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Run outta room for bridge adjustment

Discussion in 'Hardware, Setup & Repair [BG]' started by Masher88, Sep 28, 2005.


  1. Masher88

    Masher88 Believe in absurdities and you commit atrocities

    May 7, 2005
    Cleveland, OH
    Have you ever set the intonation on your bass and you run outta screw on the bridge? I was setting up my 5 string and the B string is just about set, but I had to crank the screw so that the saddle is all the way back on the bridge. I actually had to remove the spring so I could take it back a bit further. It's darn close to be intonated, but should it be this drastic of an adjustment? I switched to a light gauge B string (.120). Could this be the result of that change in string thickness? The strings go thru the body by the way.
     
  2. Yep. It's that way with my current 5 string and was the same way with my previous 5. :meh:
     
  3. superfly

    superfly

    Aug 4, 2004
    Might be a bad string too. I changed out some strings recently and the E wouldn't intonate, even with the saddle cranked all the way back. I put the old E back on & it intonated right up.
     
  4. Zooberwerx

    Zooberwerx Gold Supporting Member

    Dec 21, 2002
    Virginia Beach, VA
    Yeah, I've had E and B strings both run out of room. I actually replaced the bridge saddle tension spring with a shorter one for a couple extra millimeters! When setting intonation, I'll jam my thumb down at the string / saddle junction to improve the "break"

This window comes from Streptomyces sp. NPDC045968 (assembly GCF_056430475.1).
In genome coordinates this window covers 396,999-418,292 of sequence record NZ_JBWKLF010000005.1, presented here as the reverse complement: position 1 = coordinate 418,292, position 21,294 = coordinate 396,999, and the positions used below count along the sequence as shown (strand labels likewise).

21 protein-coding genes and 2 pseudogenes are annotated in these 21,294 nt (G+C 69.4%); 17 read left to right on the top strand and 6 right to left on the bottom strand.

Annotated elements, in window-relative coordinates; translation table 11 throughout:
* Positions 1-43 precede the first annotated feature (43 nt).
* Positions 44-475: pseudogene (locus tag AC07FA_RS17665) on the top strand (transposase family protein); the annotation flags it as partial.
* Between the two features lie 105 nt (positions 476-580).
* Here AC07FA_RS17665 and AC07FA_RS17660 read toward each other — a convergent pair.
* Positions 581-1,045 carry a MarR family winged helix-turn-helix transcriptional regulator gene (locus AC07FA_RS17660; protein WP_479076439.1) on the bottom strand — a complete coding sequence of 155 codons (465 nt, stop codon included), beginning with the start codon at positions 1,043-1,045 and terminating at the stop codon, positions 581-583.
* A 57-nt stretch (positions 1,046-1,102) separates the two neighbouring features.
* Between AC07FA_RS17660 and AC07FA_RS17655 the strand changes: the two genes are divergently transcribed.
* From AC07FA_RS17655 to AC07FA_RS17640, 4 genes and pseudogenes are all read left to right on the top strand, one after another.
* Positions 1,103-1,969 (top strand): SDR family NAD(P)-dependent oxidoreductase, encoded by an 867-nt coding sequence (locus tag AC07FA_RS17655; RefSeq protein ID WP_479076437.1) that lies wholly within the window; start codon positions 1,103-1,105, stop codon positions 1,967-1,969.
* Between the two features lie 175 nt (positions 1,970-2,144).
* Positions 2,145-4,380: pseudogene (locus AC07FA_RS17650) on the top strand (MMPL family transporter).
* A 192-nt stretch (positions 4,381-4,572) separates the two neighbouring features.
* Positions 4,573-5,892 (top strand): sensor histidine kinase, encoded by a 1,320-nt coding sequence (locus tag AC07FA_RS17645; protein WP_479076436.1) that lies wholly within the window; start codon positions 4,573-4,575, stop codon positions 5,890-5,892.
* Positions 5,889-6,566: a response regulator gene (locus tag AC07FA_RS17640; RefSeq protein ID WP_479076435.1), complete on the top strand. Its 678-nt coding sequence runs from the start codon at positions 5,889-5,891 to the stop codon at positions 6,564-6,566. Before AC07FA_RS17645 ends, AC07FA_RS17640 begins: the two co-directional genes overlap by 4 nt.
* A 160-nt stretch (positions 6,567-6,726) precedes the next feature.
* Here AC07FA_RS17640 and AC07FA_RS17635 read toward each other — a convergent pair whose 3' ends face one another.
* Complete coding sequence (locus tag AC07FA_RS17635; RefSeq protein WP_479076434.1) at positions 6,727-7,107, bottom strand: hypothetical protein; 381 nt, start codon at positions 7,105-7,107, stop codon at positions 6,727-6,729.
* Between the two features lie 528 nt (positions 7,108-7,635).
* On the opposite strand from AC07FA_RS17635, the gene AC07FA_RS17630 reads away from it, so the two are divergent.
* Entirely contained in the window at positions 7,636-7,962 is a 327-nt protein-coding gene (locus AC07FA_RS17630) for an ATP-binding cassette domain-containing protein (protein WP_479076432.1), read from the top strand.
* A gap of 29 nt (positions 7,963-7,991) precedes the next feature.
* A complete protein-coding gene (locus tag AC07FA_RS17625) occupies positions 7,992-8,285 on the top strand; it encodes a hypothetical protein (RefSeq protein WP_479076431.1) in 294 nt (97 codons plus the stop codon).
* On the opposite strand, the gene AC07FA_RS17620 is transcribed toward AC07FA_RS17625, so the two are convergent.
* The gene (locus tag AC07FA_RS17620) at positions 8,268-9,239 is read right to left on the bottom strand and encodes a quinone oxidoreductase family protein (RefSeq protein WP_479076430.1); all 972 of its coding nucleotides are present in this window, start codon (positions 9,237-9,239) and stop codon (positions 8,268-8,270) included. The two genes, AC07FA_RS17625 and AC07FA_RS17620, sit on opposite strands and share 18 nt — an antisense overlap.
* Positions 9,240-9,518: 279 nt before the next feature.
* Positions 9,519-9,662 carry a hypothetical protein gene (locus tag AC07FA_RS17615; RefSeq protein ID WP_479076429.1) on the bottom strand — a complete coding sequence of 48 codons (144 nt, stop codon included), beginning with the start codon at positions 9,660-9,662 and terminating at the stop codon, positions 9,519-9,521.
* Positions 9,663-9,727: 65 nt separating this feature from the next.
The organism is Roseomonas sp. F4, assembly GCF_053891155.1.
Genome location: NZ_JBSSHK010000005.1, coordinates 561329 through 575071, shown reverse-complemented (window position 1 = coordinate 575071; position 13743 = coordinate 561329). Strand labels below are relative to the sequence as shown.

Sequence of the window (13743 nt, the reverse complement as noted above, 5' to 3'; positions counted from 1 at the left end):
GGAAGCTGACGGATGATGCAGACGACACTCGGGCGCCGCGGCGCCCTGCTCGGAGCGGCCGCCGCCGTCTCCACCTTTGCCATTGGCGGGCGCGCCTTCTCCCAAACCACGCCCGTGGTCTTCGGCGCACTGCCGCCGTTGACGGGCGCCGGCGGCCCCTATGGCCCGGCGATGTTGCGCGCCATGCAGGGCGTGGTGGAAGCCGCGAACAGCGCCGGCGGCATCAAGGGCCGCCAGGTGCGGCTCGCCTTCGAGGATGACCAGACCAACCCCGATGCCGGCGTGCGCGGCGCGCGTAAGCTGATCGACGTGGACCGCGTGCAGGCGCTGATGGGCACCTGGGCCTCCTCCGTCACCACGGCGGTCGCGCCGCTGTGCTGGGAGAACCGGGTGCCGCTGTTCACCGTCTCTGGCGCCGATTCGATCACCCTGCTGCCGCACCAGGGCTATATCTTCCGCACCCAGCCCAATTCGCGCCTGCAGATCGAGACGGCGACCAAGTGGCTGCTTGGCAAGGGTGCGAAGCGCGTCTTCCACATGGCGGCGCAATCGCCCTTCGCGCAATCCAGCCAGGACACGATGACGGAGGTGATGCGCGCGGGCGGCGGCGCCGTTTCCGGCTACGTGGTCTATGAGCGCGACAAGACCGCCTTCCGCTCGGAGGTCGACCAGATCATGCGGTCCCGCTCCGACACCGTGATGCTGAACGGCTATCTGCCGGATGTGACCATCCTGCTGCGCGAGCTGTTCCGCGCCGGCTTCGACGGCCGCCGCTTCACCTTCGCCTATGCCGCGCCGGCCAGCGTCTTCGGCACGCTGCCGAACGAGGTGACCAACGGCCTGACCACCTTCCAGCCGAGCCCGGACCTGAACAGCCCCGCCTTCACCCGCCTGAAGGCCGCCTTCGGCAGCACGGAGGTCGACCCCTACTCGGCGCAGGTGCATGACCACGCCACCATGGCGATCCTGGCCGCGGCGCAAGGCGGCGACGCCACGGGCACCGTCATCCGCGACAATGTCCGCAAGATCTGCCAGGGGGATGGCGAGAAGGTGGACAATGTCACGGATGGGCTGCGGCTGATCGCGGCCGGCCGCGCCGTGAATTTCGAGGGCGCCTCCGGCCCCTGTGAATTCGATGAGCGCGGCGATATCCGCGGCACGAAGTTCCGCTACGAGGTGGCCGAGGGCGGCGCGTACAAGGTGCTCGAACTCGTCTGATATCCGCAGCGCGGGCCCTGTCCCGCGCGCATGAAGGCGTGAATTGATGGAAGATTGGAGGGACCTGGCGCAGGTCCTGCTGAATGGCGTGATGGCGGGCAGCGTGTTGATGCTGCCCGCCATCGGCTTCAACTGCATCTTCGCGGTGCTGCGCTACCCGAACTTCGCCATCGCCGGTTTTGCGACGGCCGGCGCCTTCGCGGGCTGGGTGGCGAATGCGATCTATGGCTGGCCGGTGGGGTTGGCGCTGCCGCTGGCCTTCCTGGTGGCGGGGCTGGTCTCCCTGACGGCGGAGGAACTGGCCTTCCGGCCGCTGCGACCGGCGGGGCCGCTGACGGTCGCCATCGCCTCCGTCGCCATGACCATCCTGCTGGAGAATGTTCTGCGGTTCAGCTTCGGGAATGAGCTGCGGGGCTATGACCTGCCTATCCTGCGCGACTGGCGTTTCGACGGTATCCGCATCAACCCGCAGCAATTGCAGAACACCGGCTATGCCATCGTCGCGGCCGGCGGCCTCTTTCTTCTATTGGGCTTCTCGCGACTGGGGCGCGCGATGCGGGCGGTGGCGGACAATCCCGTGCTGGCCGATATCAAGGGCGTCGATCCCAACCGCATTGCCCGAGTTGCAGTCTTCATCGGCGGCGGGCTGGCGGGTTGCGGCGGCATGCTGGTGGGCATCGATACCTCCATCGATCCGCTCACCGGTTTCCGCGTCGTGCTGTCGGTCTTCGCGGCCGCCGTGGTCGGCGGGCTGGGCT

Riis
     
  5. Masher88

    Masher88 Believe in absurdities and you commit atrocities

    May 7, 2005
    Cleveland, OH
    Does doing this help with the intonation?
     
  6. Masher88

    Masher88 Believe in absurdities and you commit atrocities

    May 7, 2005
    Cleveland, OH
    That's weird that it seems alot of people are having the same problem...I would figure that the bridge makers would allow more room if this is happening a lot. I have a G&L L-2500 Tribute by the way. It's not some cheapo bass that's giving me a headache. I figure for aourn 550 bucks, a bass should at least be in tune! :smug:
     
  7. Juneau

    Juneau

    Jul 15, 2004
    Dallas, TX.
    You might just try twisting the string in the saddle so a different part of the string is touching the bridge. I've had this happen during setups, almost always on low stings, and thats usually what I have to do to get it intonated properly.
     
  8. Chasarms

    Chasarms Casual Observer

    May 24, 2001
    Bettendorf, IA USA
    I've had this problem on every five string I have ever owned. The only solution that I have found is to use a taper-wound or exposed-core B string. They have always intonated perfectly in every case.
     
  9. Zooberwerx

    Zooberwerx Gold Supporting Member

    Dec 21, 2002
    Virginia Beach, VA
    It helps to a degree. I believe I found the tip on a luthier's website. The mashing bit does prevent the string from doing a "lazy loop" as it passes over the string saddle.

    FWIW, I'm doing my set-ups with a Peterson tuner so I'm pretty much splitting hairs in some cases.

    Riis
     
  10. There's a thread here somewhere where someone has "extended" the anchor point of his be string by using a brass ferrule.

    While this doesn't change the witness point, it WILL help shed some of the tension BEHIND this witness point which COULD help in intonation...look it up and give it a try, anyway.